The early settlers of Massachusetts lived in great tension. They lived dangerously, like people in a state of war.
  • Broken in Two Off Cape Cod
    Writing in The Mysterious Sea, Ferdinand C. Lane says:
  • They Made Out Hunkey Dory
    Here’s an old interesting commercial fishing story. On December 17, 1903, two Portuguese trawlers of Provincetown had a chilling if not thrilling experience.
  • Fatal Collision Off Cape Cod
    This is the short, sad tale of a collision between a steamer and a schooner off Cape Cod just over a century and a half ago.
  • A Certified Sea Serpent
    From Zion’s Herald, Boston, Aug. 2, 1826 we get this interesting account of a sea monster sighting off Cape Cod:
  • Chatham Centuries Ago
    Deyo’s History of Barnstable County is full of facts, both large and small, which enable the modern reader to correctly interpret and understand life on Cape Cod a century and more ago.…
  • Cape Half Houses
    For purely economic reasons, a newly married couple usually built a half a house, with two front windows, a door to one side of the windows, and a chimney behind the door.
  • Volcanoes in Massachusetts?
    Whoever heard of a red-hot volcano in Massachusetts? You would have hard work to find one; in fact, you could not find one today. Yet, we are told by geologists that once upon a time active volcanoes…
  • A Young Pirate Sailed on the Whydah
    Members of Barry Clifford’s team have identified the partial remains of the youngest known pirate to sail U.S. waters, a 9-year-old boy who eagerly joined
  • It Got Their Goats
    In 1851 the Vineyard Gazette, of Martha’s Vineyard, reported in its May 23 issue, that:
  • Barnacle Bill The Sailor
    The hero of the popular song by that title is entirely a myth, but barnacles are no myth. Anyone who has ever tried to scrape them from the bottom of a boat knows they are a very stubborn fact.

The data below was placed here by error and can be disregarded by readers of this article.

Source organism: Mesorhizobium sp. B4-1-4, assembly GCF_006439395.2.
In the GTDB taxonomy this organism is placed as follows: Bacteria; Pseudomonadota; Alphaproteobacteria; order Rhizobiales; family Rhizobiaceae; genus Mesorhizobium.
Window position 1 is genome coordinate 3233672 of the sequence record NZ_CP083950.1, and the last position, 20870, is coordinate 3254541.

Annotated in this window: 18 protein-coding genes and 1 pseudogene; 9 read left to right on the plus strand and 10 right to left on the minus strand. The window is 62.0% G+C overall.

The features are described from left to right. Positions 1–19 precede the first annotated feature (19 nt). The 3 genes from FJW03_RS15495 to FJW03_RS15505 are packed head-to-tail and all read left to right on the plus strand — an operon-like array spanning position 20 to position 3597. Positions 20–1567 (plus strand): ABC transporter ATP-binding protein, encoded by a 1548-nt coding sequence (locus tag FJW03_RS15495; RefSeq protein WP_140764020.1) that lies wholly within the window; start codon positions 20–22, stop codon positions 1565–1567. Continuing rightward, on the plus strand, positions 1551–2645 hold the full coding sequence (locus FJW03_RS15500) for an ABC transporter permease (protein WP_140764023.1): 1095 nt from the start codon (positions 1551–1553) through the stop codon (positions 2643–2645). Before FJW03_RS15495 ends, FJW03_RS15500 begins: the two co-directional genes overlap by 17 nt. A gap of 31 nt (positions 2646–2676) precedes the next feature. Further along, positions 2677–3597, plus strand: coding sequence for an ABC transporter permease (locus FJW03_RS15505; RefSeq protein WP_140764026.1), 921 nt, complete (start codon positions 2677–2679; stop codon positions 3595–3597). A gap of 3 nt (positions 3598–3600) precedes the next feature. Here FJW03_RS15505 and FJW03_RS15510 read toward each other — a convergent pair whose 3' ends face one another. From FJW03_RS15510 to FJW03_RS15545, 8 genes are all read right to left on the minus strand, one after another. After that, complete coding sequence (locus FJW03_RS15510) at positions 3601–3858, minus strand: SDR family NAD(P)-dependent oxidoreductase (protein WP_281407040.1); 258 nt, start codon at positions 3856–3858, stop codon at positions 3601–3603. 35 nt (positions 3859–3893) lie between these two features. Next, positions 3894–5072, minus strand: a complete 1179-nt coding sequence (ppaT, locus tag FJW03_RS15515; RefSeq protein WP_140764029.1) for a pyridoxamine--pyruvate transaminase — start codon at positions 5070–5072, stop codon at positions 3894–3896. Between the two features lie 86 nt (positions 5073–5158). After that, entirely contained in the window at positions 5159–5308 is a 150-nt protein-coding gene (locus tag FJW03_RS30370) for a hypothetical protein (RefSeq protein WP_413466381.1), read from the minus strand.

• The John Maho
    The John Maho was a ship which over a century and a half ago nearly met her doom off Chatham near Monomoy. On November 25, 1851, while on the Handkerchief Shoals, she took on a northeast gale…
  • Sulphur Salvaged From Canal Cargo
    On May 5, 1951, despite all the excellent precautions which are taken by Cape Cod Canal officers…
  • Plum Duff, A Sea-Going Dessert
    Most landlubbers would turn pale at the thought of eating plum duff. No wonder! It was the sea-going dessert on whalers, clippers, and other long-distance sailing vessels, and a far cry from the delicious…
  • Provincetown Captain Jumped Overboard
    Or did he? Tongues wagged and gossip galore went about the Town of Provincetown when the schooner, Harriet Neal, Captain Pettingell in command, arrived in November, 1851, at Provincetown, with…
  • A Whale of a Breakfast
    In the summer of 1951, a whale managed to get himself into one of the fishing traps in the harbor in the lee of Long Point at Provincetown.
  • Oldest Street In the U.S.
    It is said that the oldest street in the United States is Leyden Street, in Plymouth Massachusetts. This claim may be open to question, but certainly Leyden Street is one of the very oldest.
  • Curious Facts About the Tides
    Visitor: “I have always been told that the tides come an hour later each day, but from my observation it would appear that this is not always so. Can you tell me about this? Also, I am…
  • Forest Buried Under Cape End
    According to Gustavus Swift Paine, genealogist and Cape historian, the following may be read in a rare old volume, The American Geography, by Jedediah Morse, published in London in 1794.
  • Whaler of Dennis
    When Dennis was known as the East Parish of Yarmouth (which was the case up to 1793), one of its foremost inhabitants was a certain Captain Ichabod Paddock.
  • Beach Grass
    Many types of beach grass and dune plants are found along the sandy shores of Cape Cod. Common beach grass helps protect the sandy hills or dunes against erosion. Some “dune grass” is planted…
  • 1,000 Year Old Indian Murder
    In the spring of 1966, a 1000 year old murder was discovered through an archeological trip by three Harvard students. Two skeletons were…
  • Cape Cod Leather Throats
    Richardson Wright, a retired editor of House and Garden, once wrote in a Cape paper:
  • Bog Shoes for Horses
    Strange how some things so common not so long ago have become antiques of today. Take, for example, the big bog shoes that used to be worn by horses that were employed in gathering
  • A Black Eye for Blackbirds
    Since the men of the Cape who did not follow the sea did farm the land, it was important to them that the corn they planted should have a chance to grow and not be eaten and destroyed by birds.
  • Cape Cod Ma vs Newport RI
    According to Google Trends Cape Cod MA lags far behind Newport RI…